The great school holiday debate

Written by: Gerry Mallaghan | Published:

How would you restructure the school year to better support and improve teacher wellbeing and student learning? Gerry Mallaghan proposes a shorter summer break and longer half-terms...

According to official government statistics, every year since 2012, the number of teachers recruited to the profession has been below target.

Since 2010, teacher numbers have not matched the increasing student numbers, resulting in an increase in the teacher-to-pupil ratio.

The data shows that in the 12 months prior to November 2016, 50,100 teachers left the state education system. This wastage rate of 10.5 per cent was also seen in data from 2015 (10.5 per cent) and 2014 (10.4 per cent).

From the 2011 trainee teacher cohort, 31 per cent had left the state education system within five years. From the 2007 cohort, 40 per cent had left within 10 years.

It can be argued if the word crisis applies or not, but there is clearly a growing issue with the recruitment and retention of teachers.

In my opinion, the issue is being compounded by the fact that the government is focusing much more heavily on recruitment than retention – although recent announcements on workload suggest this may be changing slowly.

So, what do you do?

Recently, at a party, I was asked the traditional small talk question: “So, what do you do?”

This led to me listening to the same dialogue that I have heard many times over my career:

  • “What age group do you work with?”
  • “Oh, I couldn’t be a teacher.”
  • “I bet it’s nice finishing at 3pm every day. And I bet the holidays are nice!”
  • And then follows an explanation of why the summer holiday is way too long!

The issue of school holidays reached the news a while ago after one person suggested on a mumsnet forum (see further information) that schools should run for 52 weeks a year!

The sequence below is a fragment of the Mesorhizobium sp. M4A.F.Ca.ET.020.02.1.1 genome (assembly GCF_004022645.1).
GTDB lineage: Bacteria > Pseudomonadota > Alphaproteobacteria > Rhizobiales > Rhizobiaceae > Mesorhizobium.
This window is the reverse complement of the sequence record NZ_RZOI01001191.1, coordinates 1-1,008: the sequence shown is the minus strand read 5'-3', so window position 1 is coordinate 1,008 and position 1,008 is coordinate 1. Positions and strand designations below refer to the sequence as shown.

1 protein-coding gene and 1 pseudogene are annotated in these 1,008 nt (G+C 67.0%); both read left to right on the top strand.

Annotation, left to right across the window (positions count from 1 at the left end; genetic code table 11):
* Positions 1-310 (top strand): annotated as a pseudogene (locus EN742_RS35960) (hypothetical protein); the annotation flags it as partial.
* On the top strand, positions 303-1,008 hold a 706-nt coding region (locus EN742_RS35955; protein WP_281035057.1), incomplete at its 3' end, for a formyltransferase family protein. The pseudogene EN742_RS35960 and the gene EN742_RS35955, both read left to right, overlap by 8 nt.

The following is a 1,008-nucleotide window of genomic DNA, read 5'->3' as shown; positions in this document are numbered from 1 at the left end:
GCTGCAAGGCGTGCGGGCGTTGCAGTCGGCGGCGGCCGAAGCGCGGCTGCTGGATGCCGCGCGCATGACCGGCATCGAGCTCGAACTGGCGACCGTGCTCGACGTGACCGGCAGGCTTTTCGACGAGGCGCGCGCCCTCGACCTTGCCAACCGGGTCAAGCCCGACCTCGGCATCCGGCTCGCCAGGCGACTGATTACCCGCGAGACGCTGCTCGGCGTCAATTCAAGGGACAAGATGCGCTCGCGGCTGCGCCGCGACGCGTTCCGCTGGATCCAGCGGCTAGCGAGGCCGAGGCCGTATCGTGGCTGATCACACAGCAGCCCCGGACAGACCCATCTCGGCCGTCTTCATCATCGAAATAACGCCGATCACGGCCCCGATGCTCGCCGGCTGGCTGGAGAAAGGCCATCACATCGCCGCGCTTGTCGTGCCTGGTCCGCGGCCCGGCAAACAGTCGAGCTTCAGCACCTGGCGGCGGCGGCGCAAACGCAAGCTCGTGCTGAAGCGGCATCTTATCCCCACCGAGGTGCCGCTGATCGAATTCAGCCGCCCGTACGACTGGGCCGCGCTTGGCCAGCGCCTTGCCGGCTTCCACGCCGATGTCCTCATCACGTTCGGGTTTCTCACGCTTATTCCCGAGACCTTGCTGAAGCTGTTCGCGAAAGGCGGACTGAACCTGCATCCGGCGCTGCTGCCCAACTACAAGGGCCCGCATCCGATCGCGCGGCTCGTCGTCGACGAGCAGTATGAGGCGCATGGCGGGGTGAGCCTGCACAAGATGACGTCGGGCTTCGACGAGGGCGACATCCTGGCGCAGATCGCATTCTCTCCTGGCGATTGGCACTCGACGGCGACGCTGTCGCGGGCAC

Of course, schools cannot and should not run for 52 weeks a year. However, I did start to think about the longer July/August summer break, currently one of the shortest summer holiday breaks in Europe, and the impact it might have on issues including teaching, learning, teacher recruitment and teacher retention.

Like many teachers, I use the week-long half-term break as a chance to catch up on marking and paperwork, rather than to really take a rest (we may not go into school and we certainly enjoy a break from the routine, but the workload too often continues unabated).

A new model

So, what if the week-long half-term breaks became two-week breaks, as in many independent schools. Would teachers actually take some time off to relax or would they just work for the two weeks?

During the extended Easter and Christmas breaks I know that I do take some down time. Would teachers find it easier to cope if they had the opportunity to take some down time more regularly over the year?

Some considerations

Without a change in the length of the school day or year, the longer half-term breaks would result in a shorter summer break. It is my experience, that the longer summer break provides teachers with an opportunity to completely switch off in a way that the shorter week-long breaks often do not. So there is a risk that, without the longer summer break to recharge, the rate of teacher burn-out would increase.

What about the students? If asked, most students would express their dissatisfaction at the concept of losing the summer holidays.

However, research has suggested that an extended summer break results in at least a stagnation in students’ learning (Shinwell & Defeyter, 2017).

It should also be noted that research has not proven a link between the length of a school year and academic success. Finland has a shorter school year than the UK, but has a much better ranked education system.

For some students, school offers a safe and structured environment and they do not look forward to an extended period of time at home and or away from school. Unfortunately, there is no way of knowing if changing to shorter summer breaks would have a positive, negative or even any impact at all on these students.

Changes to the school year would also have an impact on childcare provision. The extended summer break already provides parents with a challenge. Would the advantages of a shorter summer break be overshadowed by the issues created by the longer more regular breaks? If schools adopt different term dates, there are implications for families with children at different schools. And what would be the impact on summer schools and clubs?

Most people are aware of the significant mark-up that is put on the price of holidays during the summer break. It is argued that this is simply a consequence of supply and demand and companies use the increased revenue from the summer holidays to cover losses that occur at quieter times in the year. Although, it has also been argued that these companies are simply profiteering from the system.